Last Updated: July 30, References Approved. To create this article, 59 people, some anonymous, worked to edit and improve it over time.
This article has 15 testimonials from our readers, earning it our reader-approved status. This article has been viewed , times. Learn more The metric system is a comprehensive system of measurements used in almost all of the world today, the only exception being that of the United States, who uses a different form of standard measurement.
One of the biggest advantages that the metric system offers is that conversion between its units is simple, as its units scale by powers of Because of this, converting within metric measurements is usually as easy as multiplying or dividing a given measurement by a power of 10 to find the new value, or, as a shortcut, simply moving its decimal point.
Read on below the jump for detailed instructions. Remember, millimeters as a unit of measurement are times smaller than centimeters. Try another answer Not exactly! Millimeters are smaller than centimeters by a factor of Try again As a unit of measurement, millimeters are times smaller than centimeters.
So if Barbara is centimeters tall, multiply by This nets you a final answer of mm! Read on for another quiz question. Not quite! Remember, millimeters are only times smaller than centimeters, not times smaller. Choose another answer! Joseph drives , decimeters to and from work every day. How many decimal points would you have to move, and in which direction, to find out how many kilometers Joseph drives?
Definitely not! Remember, kilometers are much larger units of measurement than decimeters. Click on another answer to find the right one Kilometers are 10, times larger a unit of measurement than decimeters, meaning you move the decimal 4 spaces to the left.
This means Joseph drives 60 kilometers to work each day. Kilometers are 10, times larger a unit of measurement than decimeters. Being single decimal points off on a measurement can make your answer off by magnitudes of thousands, so pay attention to placement! Guess again! Write the prefixes down on a line, where kilo is the largest unit and milli is the smallest. To convert between the prefixes, find your starting point, then divide by 10 for every space you move to the left, or multiply by 10 for each unit you move to the right.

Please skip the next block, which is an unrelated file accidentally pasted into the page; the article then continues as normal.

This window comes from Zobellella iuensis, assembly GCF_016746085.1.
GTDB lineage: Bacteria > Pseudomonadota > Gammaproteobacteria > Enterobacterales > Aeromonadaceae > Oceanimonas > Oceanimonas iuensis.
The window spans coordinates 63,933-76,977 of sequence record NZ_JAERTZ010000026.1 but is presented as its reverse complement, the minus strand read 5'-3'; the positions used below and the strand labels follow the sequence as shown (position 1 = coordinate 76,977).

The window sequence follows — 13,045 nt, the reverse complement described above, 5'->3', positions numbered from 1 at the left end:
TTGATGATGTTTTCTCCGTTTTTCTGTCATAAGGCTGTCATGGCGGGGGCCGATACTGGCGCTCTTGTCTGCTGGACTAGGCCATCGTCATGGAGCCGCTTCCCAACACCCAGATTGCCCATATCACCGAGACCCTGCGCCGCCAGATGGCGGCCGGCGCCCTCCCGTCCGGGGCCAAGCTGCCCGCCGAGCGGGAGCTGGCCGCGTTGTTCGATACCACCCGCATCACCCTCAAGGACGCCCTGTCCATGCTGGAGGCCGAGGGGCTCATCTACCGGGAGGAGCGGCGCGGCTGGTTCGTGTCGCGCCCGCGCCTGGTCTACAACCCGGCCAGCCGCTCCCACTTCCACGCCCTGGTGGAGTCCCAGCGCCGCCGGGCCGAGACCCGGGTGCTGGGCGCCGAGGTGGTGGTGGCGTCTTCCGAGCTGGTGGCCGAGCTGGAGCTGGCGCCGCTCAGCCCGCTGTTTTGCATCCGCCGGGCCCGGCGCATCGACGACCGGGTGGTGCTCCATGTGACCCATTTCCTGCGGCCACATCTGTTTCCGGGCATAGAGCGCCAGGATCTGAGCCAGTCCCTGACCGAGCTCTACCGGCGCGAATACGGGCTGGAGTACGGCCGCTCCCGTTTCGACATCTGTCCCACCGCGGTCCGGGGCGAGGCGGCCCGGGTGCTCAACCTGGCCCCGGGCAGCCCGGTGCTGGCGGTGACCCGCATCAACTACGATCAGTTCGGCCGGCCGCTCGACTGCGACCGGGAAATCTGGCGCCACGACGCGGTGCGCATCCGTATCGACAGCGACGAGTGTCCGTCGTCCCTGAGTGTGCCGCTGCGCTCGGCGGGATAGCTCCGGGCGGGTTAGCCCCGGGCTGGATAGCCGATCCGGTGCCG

For instance, 1 gram would be equal to 10 decigrams, centigrams, or milligrams. Keep reading to learn a useful mnemonic to help you remember the order of the prefixes! Did this summary help you? Yes No. Log in Social login does not work in incognito and private browsers. Please log in with your username or email to continue.
Tips and Warnings. Related Articles. Article Summary. Support wikiHow and unlock all samples. Method 1 of Learn the most common metric prefixes. The metric system has a variety of units of measurement - you have probably heard of meters which measure distance and grams which measure mass , etc. These base units are sometimes either too small or too large to make practical measurements. In these cases, it's necessary to use units that differ from the base units by a power of 10 - in other words, measurements that are 10 times larger or smaller, times larger or smaller, and so on.
In these cases, we add prefixes to the name of the unit to signify how much bigger or smaller it is than the base unit. The first letter of each word corresponds to a basic metric prefix, in order of largest to smallest, except for the "U" in "Until", which corresponds to "unit," or the metric base units meter, liter, etc. List the prefixes on a line.
If you're unfamiliar with metric units, it can be helpful to list the metric prefixes on a line in order of largest to smallest.